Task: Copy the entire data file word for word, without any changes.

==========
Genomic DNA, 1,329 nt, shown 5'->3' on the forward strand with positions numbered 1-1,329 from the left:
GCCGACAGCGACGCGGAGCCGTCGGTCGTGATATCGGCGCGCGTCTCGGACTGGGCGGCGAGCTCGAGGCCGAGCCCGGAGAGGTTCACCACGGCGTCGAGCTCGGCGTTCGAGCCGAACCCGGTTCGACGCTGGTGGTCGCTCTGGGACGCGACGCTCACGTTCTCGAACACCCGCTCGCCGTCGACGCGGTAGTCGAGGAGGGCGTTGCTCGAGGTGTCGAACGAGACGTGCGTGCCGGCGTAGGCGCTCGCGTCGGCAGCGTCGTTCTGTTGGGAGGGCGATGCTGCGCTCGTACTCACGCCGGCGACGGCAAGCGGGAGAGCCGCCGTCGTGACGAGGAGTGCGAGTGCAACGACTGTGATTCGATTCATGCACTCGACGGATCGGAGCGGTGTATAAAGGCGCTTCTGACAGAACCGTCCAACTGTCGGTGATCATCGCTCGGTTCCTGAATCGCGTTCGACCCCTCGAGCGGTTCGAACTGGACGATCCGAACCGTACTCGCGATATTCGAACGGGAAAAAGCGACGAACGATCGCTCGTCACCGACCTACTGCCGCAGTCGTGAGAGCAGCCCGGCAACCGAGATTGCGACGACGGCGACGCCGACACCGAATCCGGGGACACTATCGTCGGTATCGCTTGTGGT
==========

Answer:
Genomic DNA, 1,329 nt, shown 5'->3' on the forward strand with positions numbered 1-1,329 from the left:
GCCGACAGCGACGCGGAGCCGTCGGTCGTGATATCGGCGCGCGTCTCGGACTGGGCGGCGAGCTCGAGGCCGAGCCCGGAGAGGTTCACCACGGCGTCGAGCTCGGCGTTCGAGCCGAACCCGGTTCGACGCTGGTGGTCGCTCTGGGACGCGACGCTCACGTTCTCGAACACCCGCTCGCCGTCGACGCGGTAGTCGAGGAGGGCGTTGCTCGAGGTGTCGAACGAGACGTGCGTGCCGGCGTAGGCGCTCGCGTCGGCAGCGTCGTTCTGTTGGGAGGGCGATGCTGCGCTCGTACTCACGCCGGCGACGGCAAGCGGGAGAGCCGCCGTCGTGACGAGGAGTGCGAGTGCAACGACTGTGATTCGATTCATGCACTCGACGGATCGGAGCGGTGTATAAAGGCGCTTCTGACAGAACCGTCCAACTGTCGGTGATCATCGCTCGGTTCCTGAATCGCGTTCGACCCCTCGAGCGGTTCGAACTGGACGATCCGAACCGTACTCGCGATATTCGAACGGGAAAAAGCGACGAACGATCGCTCGTCACCGACCTACTGCCGCAGTCGTGAGAGCAGCCCGGCAACCGAGATTGCGACGACGGCGACGCCGACACCGAATCCGGGGACACTATCGTCGGTATCGCTTGTGGT